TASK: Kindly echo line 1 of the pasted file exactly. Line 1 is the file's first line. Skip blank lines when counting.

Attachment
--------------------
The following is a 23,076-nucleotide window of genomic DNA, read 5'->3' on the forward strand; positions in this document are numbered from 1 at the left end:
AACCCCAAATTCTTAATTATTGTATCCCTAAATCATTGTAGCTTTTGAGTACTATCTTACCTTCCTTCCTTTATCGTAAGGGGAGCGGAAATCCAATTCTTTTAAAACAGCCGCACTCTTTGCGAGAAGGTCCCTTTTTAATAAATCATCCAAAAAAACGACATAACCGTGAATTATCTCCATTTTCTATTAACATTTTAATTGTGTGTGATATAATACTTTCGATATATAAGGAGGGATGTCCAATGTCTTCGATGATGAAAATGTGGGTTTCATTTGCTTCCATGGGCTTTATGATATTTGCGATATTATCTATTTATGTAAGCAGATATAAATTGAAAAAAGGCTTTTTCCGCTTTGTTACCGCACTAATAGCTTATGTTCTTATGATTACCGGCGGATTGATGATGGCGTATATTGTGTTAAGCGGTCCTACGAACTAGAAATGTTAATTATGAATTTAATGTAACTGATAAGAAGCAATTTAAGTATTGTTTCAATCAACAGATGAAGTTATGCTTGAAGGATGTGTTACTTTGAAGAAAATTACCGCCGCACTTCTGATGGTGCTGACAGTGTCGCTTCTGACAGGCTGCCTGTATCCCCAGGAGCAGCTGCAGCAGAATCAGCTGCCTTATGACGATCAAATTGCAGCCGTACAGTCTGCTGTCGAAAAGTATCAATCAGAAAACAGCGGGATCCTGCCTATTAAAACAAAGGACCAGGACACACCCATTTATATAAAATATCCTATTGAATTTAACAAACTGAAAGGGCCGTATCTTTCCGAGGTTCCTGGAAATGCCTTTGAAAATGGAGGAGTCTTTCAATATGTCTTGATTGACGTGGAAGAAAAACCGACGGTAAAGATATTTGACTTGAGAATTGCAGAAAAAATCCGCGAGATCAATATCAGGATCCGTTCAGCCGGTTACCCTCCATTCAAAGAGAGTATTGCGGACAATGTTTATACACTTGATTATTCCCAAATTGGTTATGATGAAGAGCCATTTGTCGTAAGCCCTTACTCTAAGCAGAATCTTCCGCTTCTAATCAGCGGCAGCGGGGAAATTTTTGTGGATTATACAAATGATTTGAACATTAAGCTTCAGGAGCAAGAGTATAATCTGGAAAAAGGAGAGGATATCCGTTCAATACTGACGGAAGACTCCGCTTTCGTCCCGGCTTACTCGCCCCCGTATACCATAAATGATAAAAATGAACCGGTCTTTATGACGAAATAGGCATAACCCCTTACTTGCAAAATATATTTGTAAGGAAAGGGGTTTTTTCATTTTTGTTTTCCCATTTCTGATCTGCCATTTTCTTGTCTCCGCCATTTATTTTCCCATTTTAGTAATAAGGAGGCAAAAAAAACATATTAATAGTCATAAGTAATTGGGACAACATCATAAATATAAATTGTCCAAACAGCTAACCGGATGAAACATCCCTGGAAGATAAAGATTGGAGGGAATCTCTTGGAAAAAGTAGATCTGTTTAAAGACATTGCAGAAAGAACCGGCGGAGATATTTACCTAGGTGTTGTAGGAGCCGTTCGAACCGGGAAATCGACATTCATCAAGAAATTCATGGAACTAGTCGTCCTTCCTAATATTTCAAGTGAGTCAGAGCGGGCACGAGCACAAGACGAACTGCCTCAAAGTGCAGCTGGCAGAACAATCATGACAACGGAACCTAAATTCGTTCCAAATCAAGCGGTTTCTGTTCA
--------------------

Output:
The following is a 23,076-nucleotide window of genomic DNA, read 5'->3' on the forward strand; positions in this document are numbered from 1 at the left end: